For a look at all of today’s economic events, check out our economic calendar.

By Michael Hewson (Chief Market Analyst at CMC Markets UK)

The Week Ahead – US Jobs Report, Fed Minutes, Global PMIs, UK Q1 GDP in Focus

US employment reports (June) – 02/07

After the loss of a record 20m jobs in April, expectations were high that May’s non-farm payrolls report would produce further job losses in the millions. This turned out to be far from true, as the numbers for May confounded expectations with 2.5m jobs added, breaking another record for jobs gained in the process. We’ve seen significant divergence in the wider health of the US economy and ergo the labour market in recent weeks.

It would appear that the return of furloughed employees in May helped dilute the effect of the mass job losses in April, with the resulting upturn in some of the consumption data, like retail sales, pointing to a decent economic rebound. The big question is whether this rebound can continue into June, at a time when continuing claims remain stubbornly high, close to the 20m level. Expectations are for this trend to continue, not only in the official non-farm payrolls, but also in the ADP report, which is due on Wednesday. Estimates are for 3.6m jobs to be added back to the US labour market in Thursday’s non-farms, with the ADP report predicted to show job gains of 2m. The unemployment rate is expected to fall back to 12% from 13.3%.

US Federal Reserve minutes – 01/07

the US Federal Reserve rate-meeting in June turned out to be every bit as dovish as expected. Fed chair Jay Powell expressed particular concern about inequality, which he said could continue for the next four decades, and that millions of people could be out of work for some time. Against such a dark outlook he went on to say that it wasn’t the Fed’s role to care about asset prices and whether they were too high, saying the central bank’s main role was to support the US economy and keep the financial system afloat.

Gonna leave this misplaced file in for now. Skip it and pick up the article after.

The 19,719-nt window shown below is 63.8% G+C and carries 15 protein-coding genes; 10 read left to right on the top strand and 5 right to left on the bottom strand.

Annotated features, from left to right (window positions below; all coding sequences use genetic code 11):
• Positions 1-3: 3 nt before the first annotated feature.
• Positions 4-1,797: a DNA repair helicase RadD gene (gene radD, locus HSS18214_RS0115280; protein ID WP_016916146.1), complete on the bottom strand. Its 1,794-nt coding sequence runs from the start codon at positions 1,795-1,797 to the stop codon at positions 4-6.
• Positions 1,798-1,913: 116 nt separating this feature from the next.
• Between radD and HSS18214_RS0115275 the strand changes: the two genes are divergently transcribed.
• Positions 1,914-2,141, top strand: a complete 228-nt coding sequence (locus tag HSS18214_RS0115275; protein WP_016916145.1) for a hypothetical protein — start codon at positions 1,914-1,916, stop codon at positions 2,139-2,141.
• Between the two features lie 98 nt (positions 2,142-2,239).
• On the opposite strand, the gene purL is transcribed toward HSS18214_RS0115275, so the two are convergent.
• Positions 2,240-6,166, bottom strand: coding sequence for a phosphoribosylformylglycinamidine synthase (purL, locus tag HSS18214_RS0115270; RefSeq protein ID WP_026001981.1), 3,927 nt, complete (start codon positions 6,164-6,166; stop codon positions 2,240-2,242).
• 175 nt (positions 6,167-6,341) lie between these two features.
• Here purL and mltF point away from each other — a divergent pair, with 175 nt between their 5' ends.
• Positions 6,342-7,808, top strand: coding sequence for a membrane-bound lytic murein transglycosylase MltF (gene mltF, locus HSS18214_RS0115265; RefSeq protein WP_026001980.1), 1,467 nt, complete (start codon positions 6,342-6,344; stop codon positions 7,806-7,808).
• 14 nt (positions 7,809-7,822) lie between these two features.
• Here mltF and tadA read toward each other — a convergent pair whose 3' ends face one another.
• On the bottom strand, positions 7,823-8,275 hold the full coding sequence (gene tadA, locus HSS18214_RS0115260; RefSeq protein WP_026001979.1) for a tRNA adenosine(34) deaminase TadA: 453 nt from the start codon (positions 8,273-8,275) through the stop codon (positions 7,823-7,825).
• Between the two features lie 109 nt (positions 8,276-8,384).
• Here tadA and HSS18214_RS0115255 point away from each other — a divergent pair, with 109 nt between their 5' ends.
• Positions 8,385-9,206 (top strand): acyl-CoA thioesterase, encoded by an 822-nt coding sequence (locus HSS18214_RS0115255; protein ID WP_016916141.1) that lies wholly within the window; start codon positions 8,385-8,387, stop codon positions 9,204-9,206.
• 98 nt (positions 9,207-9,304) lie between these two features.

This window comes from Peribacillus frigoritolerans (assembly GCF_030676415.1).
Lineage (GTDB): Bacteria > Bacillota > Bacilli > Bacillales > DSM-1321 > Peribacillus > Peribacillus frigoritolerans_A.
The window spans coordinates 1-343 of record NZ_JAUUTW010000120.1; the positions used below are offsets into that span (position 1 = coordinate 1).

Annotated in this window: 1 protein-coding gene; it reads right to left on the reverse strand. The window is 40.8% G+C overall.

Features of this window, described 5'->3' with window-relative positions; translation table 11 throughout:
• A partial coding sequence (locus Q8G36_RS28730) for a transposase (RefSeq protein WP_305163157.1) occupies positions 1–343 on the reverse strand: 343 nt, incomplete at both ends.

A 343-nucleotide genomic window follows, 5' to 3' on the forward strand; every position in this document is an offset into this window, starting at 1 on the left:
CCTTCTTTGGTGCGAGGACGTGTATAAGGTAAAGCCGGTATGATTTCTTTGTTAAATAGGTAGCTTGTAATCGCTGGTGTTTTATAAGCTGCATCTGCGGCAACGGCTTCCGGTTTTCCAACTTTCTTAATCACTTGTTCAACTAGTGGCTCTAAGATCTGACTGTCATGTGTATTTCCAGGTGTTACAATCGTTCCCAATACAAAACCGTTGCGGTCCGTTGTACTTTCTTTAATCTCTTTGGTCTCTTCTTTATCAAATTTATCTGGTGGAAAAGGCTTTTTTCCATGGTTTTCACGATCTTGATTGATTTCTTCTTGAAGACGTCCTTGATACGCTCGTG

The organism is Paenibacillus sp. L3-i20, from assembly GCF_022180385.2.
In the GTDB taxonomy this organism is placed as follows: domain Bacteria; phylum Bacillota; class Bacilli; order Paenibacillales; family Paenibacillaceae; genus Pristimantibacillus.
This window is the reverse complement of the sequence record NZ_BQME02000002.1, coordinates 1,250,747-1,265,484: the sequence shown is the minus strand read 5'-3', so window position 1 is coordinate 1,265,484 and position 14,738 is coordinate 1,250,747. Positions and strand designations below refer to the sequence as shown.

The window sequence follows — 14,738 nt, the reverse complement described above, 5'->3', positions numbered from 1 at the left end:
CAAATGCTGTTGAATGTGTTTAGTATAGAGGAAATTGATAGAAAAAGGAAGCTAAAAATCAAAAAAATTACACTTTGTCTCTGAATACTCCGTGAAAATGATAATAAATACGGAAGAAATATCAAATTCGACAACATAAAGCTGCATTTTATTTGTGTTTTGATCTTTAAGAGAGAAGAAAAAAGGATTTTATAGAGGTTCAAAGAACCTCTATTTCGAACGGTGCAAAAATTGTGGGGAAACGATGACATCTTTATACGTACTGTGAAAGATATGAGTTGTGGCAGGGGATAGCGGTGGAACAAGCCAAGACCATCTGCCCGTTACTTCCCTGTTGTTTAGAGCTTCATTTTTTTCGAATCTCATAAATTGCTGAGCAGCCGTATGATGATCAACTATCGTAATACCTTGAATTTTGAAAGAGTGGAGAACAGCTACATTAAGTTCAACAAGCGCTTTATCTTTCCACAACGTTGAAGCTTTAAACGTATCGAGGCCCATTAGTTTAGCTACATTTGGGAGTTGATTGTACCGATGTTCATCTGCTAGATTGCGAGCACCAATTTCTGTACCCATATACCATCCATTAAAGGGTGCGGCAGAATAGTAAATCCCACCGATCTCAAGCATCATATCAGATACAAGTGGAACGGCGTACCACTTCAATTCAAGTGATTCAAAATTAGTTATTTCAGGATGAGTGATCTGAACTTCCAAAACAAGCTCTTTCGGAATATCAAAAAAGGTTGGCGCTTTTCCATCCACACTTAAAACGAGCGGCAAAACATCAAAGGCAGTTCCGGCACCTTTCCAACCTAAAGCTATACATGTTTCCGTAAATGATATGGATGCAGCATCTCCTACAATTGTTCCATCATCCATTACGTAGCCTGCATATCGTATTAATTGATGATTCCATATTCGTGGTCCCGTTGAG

Despite some encouraging economic data since the 10 June meeting, Mr Powell has remained insistent that it’s too early to draw too many conclusions this early in the crisis. Wednesday’s minutes should offer insight into the discussions over various measures taken by the FOMC, including their concerns about a second wave and the health of the US banking system. In the face of consumer and business defaults, it will be interesting to discover whether there was any discussion over the recent surprise intervention in the corporate bond market, which many considered unnecessary.

UK Final GDP (Q1) – 30/06

Final Q1 GDP numbers are unlikely to tell us anything new about the UK economy’s performance at the beginning of the year. The economy was slowing even before the March lockdown, largely due to widespread flooding in February, which hit consumer spending. On a quarterly basis, the economy is expected to contract by -2%, and on an annual basis by -1.7%. The lockdowns that started across Europe in March are expected to result in big declines in both imports and exports, which are expected to fall -10.8% and -5.3% respectively.

Global Manufacturing PMIs – 01/07

The manufacturing sector has proved to be much more resilient than the services sector, even though it has still suffered from the economic shutdowns of the past few weeks. Any rebound here is likely to be muted, given that services activity remains subdued. Backlogs of existing products, such as unsold cars and other manufactured products, will need to be worked off before manufacturing can restart in earnest. There should be improvements from the levels in May, if last week’s flash PMIs from the US, UK, Germany and France are any guide.

Global Services PMIs (June) – 03/07

After the horror show of the recent record low levels in April’s services purchasing manager indices (PMI) numbers, there’s been a steady recovery, with the rebound in May expected to gain further traction in the June data, as the various economies continue their reopening processes. Last week’s flash PMIs from Germany, France and the UK would appear to bear this out, despite concerns about a second wave of infections prompting some concern.